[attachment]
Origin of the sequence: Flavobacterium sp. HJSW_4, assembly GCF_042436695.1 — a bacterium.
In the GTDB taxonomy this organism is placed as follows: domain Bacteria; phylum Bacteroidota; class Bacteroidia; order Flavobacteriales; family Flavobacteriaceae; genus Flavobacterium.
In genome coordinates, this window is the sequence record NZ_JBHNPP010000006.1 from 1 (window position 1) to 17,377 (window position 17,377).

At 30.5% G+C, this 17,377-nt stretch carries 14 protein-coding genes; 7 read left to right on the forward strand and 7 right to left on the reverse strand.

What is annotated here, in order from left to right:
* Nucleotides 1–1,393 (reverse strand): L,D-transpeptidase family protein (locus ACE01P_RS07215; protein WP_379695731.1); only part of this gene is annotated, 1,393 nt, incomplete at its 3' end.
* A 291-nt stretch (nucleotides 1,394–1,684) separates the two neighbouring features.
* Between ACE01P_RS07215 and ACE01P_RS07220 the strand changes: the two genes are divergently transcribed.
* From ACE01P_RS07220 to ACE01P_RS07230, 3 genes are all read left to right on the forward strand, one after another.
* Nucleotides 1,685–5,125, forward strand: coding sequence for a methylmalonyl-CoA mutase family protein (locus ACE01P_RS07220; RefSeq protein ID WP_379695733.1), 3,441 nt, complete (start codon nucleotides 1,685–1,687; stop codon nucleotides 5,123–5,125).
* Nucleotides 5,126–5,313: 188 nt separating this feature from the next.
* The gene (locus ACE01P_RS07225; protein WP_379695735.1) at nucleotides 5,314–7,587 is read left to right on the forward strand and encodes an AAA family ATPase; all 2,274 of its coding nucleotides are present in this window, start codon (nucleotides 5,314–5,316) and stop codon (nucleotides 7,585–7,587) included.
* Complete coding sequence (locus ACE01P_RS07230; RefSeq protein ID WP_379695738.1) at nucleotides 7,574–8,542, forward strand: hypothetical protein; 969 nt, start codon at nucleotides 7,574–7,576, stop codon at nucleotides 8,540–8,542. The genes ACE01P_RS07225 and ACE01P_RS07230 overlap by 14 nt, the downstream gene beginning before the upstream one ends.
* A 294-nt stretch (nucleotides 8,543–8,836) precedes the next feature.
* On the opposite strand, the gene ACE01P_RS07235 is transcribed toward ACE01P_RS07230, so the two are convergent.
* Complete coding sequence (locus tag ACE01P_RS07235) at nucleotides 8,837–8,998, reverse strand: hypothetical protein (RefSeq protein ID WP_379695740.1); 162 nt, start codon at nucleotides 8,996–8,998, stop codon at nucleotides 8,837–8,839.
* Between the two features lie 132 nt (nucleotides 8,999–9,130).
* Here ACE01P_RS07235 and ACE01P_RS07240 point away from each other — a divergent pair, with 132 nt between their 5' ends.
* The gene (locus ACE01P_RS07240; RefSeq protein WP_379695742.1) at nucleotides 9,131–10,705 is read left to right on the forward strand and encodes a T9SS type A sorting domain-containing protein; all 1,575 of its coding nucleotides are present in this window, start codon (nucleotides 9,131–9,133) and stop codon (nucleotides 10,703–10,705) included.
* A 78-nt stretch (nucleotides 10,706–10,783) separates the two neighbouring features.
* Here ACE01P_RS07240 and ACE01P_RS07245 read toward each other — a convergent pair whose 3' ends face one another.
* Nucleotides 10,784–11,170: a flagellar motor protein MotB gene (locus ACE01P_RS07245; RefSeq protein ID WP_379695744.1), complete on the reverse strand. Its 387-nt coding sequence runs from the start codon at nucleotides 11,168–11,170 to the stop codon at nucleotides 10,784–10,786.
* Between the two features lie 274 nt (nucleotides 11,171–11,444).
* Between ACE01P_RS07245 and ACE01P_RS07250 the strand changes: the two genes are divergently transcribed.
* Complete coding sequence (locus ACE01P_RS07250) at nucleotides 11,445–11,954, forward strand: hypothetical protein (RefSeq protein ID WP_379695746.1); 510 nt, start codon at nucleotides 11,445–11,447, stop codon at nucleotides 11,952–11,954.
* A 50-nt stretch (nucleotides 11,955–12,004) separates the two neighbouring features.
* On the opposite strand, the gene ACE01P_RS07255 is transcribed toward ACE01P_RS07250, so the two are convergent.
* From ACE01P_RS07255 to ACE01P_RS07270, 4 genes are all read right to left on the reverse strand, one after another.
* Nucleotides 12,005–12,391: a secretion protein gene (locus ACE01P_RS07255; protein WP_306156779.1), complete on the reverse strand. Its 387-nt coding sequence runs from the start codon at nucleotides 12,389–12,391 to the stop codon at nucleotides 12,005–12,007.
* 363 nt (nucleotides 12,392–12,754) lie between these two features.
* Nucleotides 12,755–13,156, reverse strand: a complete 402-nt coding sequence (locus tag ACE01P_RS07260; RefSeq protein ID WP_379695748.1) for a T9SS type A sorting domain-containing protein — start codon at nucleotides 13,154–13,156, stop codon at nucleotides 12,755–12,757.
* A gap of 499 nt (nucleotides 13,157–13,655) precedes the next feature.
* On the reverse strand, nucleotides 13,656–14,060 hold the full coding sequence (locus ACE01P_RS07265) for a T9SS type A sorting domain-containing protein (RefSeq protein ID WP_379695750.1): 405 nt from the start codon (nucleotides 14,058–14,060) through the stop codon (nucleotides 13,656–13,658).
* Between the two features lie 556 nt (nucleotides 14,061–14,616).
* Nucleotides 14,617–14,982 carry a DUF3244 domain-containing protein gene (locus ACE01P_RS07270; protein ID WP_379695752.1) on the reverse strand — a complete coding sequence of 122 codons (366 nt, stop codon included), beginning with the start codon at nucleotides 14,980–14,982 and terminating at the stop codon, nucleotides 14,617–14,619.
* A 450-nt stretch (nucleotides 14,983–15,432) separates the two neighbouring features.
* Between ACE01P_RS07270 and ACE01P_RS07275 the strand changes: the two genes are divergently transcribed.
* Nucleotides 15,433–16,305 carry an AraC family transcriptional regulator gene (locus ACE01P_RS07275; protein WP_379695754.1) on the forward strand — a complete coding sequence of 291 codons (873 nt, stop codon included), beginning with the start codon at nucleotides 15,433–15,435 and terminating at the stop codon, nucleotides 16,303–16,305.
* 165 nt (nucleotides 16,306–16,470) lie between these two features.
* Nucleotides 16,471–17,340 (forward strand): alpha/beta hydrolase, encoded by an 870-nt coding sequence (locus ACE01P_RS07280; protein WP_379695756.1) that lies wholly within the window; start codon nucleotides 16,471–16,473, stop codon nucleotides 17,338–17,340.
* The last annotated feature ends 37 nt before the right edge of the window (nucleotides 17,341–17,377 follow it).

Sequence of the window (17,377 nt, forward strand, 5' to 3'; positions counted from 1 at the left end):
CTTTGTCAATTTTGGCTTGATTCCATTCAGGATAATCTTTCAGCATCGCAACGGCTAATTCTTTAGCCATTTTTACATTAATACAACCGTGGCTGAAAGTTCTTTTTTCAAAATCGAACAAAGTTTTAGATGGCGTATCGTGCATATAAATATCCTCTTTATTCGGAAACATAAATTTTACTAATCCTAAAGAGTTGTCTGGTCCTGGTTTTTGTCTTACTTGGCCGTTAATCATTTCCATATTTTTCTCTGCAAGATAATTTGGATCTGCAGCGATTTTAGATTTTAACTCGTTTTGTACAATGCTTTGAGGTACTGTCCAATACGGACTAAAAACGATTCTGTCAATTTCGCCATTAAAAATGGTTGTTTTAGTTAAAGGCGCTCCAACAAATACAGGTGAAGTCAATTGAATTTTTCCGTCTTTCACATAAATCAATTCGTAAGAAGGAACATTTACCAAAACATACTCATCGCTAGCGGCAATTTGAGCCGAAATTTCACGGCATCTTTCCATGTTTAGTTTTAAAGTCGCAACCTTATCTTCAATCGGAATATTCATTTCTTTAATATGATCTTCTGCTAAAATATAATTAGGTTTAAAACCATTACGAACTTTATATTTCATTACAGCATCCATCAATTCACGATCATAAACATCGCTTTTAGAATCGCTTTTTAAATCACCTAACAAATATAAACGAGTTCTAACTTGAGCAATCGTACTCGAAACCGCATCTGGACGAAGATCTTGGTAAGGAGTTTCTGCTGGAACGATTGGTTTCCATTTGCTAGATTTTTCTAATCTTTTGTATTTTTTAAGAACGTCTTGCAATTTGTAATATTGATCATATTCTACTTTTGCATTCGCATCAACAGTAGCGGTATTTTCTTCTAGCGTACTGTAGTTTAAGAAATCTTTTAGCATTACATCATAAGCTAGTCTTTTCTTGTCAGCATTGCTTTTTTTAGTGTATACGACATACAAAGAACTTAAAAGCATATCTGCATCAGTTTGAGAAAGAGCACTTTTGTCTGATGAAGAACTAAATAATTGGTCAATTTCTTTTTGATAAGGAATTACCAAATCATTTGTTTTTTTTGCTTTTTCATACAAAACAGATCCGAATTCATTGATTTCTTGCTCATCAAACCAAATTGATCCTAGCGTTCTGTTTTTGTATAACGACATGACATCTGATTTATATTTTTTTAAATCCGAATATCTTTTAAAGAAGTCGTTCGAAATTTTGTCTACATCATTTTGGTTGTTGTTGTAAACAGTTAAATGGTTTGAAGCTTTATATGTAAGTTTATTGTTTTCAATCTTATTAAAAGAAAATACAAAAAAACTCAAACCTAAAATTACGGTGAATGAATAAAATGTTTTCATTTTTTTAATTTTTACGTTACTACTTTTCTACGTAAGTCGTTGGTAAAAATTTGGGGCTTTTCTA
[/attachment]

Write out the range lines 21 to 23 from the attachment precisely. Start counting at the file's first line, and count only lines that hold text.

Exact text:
* Here ACE01P_RS07240 and ACE01P_RS07245 read toward each other — a convergent pair whose 3' ends face one another.
* Nucleotides 10,784–11,170: a flagellar motor protein MotB gene (locus ACE01P_RS07245; RefSeq protein ID WP_379695744.1), complete on the reverse strand. Its 387-nt coding sequence runs from the start codon at nucleotides 11,168–11,170 to the stop codon at nucleotides 10,784–10,786.
* Between the two features lie 274 nt (nucleotides 11,171–11,444).